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I'm trying to get a short path of a file before the file is created. I found an example which can convert a path to a shortPath if the folder or file existed. However, is there a way to get short path before the file even exist?

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I'm pretty sure that is impossible. –  dbenham Jun 30 '12 at 5:31
    
I agree with dbenham. Maybe you could update your question with the root problem and we could work to help you with some other solution. –  Chris N Jul 1 '12 at 17:04
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the algorithm that creates shorts names does not look so hard to be recreated in powershell: 1.max lenght of file name is 12 symbold and 8 for dirs and files without extension . 2. only 3 letters are allowed for file extension. 3. last 2 symbols are taken for ~N where N is the number 4. if the N must have more than one digit text become shorter with 1 letter. –  npocmaka Jul 11 '12 at 17:02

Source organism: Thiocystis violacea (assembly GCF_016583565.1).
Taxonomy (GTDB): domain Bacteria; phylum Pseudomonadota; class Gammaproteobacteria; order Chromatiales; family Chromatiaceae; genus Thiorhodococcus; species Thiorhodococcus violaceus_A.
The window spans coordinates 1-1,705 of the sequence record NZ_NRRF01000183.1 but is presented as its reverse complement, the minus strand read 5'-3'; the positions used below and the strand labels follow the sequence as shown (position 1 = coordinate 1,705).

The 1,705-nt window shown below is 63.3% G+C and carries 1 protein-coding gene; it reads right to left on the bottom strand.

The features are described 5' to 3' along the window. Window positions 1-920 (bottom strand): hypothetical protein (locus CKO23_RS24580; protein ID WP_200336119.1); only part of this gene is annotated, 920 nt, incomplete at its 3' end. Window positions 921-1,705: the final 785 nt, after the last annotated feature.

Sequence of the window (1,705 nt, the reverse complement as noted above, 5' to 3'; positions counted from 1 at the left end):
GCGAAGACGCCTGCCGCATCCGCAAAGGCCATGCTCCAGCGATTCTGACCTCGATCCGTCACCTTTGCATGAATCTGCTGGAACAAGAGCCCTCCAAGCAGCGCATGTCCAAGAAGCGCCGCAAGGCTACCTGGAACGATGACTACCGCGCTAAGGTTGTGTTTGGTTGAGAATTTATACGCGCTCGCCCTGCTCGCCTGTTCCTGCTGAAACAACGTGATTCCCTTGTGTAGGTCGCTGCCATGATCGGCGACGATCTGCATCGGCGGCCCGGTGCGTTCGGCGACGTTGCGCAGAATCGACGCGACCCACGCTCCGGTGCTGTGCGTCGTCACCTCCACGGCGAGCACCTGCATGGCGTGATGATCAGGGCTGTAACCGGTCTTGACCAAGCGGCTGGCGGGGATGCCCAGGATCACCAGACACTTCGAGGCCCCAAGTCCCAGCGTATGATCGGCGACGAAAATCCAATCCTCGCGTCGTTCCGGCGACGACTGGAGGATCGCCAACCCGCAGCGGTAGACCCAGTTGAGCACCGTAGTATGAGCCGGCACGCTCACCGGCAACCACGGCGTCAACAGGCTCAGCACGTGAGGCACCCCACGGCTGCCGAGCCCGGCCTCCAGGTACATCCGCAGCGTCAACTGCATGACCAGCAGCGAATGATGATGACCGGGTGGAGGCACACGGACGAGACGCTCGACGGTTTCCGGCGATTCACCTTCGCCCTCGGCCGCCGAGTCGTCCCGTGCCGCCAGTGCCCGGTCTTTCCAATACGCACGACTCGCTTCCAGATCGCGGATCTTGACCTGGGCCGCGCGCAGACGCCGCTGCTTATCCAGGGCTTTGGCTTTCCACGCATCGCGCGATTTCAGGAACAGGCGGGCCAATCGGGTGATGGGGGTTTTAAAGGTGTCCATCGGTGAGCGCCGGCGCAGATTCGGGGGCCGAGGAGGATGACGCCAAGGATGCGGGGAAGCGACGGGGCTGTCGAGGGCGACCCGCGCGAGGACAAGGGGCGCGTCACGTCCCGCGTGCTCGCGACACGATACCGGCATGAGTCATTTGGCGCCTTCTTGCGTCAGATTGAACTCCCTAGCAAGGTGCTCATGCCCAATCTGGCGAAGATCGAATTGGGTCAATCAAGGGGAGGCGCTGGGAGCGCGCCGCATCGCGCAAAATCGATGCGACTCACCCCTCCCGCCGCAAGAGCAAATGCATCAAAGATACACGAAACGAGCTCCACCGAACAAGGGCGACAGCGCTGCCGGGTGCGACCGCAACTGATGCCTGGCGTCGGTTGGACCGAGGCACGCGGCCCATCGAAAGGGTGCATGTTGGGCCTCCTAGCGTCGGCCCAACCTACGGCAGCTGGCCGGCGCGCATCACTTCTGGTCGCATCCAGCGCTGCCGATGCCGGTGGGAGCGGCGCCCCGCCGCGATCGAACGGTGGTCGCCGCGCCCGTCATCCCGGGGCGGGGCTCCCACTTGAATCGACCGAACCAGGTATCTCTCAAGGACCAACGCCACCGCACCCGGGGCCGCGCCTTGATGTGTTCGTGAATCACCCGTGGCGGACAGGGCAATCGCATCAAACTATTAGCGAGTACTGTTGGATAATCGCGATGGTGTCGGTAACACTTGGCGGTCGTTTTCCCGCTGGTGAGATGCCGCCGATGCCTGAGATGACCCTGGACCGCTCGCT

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@npocmaka I like your suggestion of an algorithm, but it doesn't take into account the current state of the file system. Eg the short form of a proposed c:\one\verydanglongfoo.txt depends on whether c:\one\verydanglongbar.txt exists or not. –  azhrei Jul 18 '12 at 6:39
    
Yes.You'll need to keep a list of files with short names and to check if file with the short name exist .If you already have verydanglongbar.txt the short name of verydanglongfoo.txt will be VERYDA~2.TXT.It's just incrementing ~N .But if both files does not exist we'll have a problem. –  npocmaka Jul 18 '12 at 8:50

1 Answer 1

Thanks for all the comments. I think the easiest way to solve this problem is:

if file DOES NOT existed:
  generate shortPath
  return shortPath
else:
  touch a new file with exact name expected.
  generate shortPath
  remove temp file
  return shortPath
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